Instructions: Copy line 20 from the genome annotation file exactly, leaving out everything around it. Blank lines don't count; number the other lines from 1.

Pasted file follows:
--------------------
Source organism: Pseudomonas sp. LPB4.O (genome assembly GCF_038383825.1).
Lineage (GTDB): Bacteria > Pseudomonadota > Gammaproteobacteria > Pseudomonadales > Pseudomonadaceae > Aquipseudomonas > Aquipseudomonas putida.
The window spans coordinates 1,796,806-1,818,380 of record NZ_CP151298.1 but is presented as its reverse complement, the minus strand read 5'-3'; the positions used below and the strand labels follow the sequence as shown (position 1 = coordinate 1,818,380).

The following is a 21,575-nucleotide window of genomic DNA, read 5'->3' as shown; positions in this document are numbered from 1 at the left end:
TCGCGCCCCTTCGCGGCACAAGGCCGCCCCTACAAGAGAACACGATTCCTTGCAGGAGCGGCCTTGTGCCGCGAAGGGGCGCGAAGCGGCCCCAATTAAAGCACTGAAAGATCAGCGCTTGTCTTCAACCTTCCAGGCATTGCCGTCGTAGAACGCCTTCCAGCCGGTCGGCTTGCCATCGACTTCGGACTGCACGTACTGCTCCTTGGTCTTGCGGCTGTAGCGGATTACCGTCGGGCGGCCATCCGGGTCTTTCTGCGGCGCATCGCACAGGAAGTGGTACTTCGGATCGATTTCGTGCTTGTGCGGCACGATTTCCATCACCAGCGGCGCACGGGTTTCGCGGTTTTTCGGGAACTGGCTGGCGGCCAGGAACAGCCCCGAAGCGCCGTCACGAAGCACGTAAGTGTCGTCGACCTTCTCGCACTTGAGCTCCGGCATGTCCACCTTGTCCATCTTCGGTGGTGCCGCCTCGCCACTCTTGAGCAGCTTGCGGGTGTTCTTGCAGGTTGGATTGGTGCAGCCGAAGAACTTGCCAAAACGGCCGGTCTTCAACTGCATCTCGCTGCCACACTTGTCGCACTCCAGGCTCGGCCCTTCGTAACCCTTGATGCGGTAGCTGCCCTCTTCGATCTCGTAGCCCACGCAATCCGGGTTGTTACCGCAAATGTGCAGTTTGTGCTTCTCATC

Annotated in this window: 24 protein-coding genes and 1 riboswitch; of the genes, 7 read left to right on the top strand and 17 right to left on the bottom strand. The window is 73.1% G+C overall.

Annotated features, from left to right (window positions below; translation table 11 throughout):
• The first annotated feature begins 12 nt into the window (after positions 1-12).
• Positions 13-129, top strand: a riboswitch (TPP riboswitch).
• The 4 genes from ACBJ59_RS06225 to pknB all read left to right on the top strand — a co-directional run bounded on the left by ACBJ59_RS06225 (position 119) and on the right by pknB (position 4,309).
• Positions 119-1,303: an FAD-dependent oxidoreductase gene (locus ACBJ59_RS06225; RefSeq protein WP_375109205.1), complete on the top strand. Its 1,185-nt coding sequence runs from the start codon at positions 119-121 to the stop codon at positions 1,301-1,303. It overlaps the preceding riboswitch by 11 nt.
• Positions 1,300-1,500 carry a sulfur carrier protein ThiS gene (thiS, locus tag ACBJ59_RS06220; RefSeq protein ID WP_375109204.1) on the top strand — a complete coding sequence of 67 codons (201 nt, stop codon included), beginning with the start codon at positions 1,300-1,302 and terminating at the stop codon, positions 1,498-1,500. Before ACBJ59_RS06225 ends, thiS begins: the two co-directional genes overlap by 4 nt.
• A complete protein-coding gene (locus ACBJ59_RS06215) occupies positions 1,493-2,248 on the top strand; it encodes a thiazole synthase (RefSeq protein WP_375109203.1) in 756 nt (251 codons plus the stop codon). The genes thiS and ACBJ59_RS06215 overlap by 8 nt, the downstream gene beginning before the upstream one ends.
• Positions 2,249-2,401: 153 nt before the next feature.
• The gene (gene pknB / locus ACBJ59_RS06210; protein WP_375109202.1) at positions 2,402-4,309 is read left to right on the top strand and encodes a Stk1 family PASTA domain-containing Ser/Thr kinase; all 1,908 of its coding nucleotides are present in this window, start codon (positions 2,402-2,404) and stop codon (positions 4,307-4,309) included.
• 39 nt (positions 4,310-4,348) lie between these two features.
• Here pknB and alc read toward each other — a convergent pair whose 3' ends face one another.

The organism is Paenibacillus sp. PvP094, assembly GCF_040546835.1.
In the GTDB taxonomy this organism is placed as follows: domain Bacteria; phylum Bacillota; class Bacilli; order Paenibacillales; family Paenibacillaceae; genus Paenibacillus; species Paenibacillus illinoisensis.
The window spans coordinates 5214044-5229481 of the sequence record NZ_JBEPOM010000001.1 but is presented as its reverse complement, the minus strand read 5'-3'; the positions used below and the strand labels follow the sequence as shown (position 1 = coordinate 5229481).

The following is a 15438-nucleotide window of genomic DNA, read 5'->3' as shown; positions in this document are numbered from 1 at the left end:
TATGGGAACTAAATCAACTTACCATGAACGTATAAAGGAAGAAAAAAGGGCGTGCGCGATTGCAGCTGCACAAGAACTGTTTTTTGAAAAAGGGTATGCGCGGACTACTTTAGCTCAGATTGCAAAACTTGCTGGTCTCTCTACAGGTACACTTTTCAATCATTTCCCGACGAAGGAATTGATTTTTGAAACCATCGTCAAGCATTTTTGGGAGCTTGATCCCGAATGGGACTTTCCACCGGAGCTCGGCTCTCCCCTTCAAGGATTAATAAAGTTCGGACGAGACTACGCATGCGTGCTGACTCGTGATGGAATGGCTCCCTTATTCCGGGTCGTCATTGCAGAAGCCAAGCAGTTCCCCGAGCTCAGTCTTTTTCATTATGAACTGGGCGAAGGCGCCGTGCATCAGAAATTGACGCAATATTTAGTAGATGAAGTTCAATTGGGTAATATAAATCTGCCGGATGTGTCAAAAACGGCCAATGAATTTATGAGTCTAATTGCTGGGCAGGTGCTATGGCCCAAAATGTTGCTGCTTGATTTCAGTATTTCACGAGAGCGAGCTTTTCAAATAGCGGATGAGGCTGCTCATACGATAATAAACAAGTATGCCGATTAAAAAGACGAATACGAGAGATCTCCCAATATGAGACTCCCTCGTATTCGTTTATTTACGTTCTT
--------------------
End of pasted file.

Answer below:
The window spans coordinates 5214044-5229481 of the sequence record NZ_JBEPOM010000001.1 but is presented as its reverse complement, the minus strand read 5'-3'; the positions used below and the strand labels follow the sequence as shown (position 1 = coordinate 5229481).